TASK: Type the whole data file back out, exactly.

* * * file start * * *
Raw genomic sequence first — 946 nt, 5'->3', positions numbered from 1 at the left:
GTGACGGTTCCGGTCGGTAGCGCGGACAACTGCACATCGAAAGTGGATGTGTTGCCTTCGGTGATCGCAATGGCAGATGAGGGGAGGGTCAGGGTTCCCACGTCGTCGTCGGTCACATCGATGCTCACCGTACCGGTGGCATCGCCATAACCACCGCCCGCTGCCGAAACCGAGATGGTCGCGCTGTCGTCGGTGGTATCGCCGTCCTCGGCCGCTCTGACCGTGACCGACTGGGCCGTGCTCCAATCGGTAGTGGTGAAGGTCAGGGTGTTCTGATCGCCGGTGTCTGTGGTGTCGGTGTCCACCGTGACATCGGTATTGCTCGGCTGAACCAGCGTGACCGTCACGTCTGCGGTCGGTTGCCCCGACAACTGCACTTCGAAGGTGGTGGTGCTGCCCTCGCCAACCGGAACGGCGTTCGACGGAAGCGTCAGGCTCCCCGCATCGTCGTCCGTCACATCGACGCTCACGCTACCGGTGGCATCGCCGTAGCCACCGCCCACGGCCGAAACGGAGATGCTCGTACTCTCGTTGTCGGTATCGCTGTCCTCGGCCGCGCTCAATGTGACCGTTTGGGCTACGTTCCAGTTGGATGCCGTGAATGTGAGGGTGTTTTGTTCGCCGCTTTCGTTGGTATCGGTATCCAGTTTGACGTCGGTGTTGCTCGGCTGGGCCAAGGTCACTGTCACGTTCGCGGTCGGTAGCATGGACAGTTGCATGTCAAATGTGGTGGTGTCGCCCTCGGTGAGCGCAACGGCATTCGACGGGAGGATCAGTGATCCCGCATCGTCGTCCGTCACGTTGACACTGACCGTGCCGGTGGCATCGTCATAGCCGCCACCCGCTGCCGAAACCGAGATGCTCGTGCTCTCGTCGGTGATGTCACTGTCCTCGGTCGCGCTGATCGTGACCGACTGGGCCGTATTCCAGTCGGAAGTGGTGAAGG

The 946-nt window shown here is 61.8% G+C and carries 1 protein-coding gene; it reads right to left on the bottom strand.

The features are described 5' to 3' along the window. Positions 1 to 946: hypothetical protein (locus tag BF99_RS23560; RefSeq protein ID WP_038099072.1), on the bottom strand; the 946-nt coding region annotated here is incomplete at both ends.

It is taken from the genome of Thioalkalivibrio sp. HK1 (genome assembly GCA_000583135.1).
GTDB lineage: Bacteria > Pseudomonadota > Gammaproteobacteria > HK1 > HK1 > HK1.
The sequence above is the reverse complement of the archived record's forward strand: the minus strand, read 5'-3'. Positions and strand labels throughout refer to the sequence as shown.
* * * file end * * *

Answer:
Raw genomic sequence first — 946 nt, 5'->3', positions numbered from 1 at the left:
GTGACGGTTCCGGTCGGTAGCGCGGACAACTGCACATCGAAAGTGGATGTGTTGCCTTCGGTGATCGCAATGGCAGATGAGGGGAGGGTCAGGGTTCCCACGTCGTCGTCGGTCACATCGATGCTCACCGTACCGGTGGCATCGCCATAACCACCGCCCGCTGCCGAAACCGAGATGGTCGCGCTGTCGTCGGTGGTATCGCCGTCCTCGGCCGCTCTGACCGTGACCGACTGGGCCGTGCTCCAATCGGTAGTGGTGAAGGTCAGGGTGTTCTGATCGCCGGTGTCTGTGGTGTCGGTGTCCACCGTGACATCGGTATTGCTCGGCTGAACCAGCGTGACCGTCACGTCTGCGGTCGGTTGCCCCGACAACTGCACTTCGAAGGTGGTGGTGCTGCCCTCGCCAACCGGAACGGCGTTCGACGGAAGCGTCAGGCTCCCCGCATCGTCGTCCGTCACATCGACGCTCACGCTACCGGTGGCATCGCCGTAGCCACCGCCCACGGCCGAAACGGAGATGCTCGTACTCTCGTTGTCGGTATCGCTGTCCTCGGCCGCGCTCAATGTGACCGTTTGGGCTACGTTCCAGTTGGATGCCGTGAATGTGAGGGTGTTTTGTTCGCCGCTTTCGTTGGTATCGGTATCCAGTTTGACGTCGGTGTTGCTCGGCTGGGCCAAGGTCACTGTCACGTTCGCGGTCGGTAGCATGGACAGTTGCATGTCAAATGTGGTGGTGTCGCCCTCGGTGAGCGCAACGGCATTCGACGGGAGGATCAGTGATCCCGCATCGTCGTCCGTCACGTTGACACTGACCGTGCCGGTGGCATCGTCATAGCCGCCACCCGCTGCCGAAACCGAGATGCTCGTGCTCTCGTCGGTGATGTCACTGTCCTCGGTCGCGCTGATCGTGACCGACTGGGCCGTATTCCAGTCGGAAGTGGTGAAGG

The 946-nt window shown here is 61.8% G+C and carries 1 protein-coding gene; it reads right to left on the bottom strand.

The features are described 5' to 3' along the window. Positions 1 to 946: hypothetical protein (locus tag BF99_RS23560; RefSeq protein ID WP_038099072.1), on the bottom strand; the 946-nt coding region annotated here is incomplete at both ends.

It is taken from the genome of Thioalkalivibrio sp. HK1 (genome assembly GCA_000583135.1).
GTDB lineage: Bacteria > Pseudomonadota > Gammaproteobacteria > HK1 > HK1 > HK1.
The sequence above is the reverse complement of the archived record's forward strand: the minus strand, read 5'-3'. Positions and strand labels throughout refer to the sequence as shown.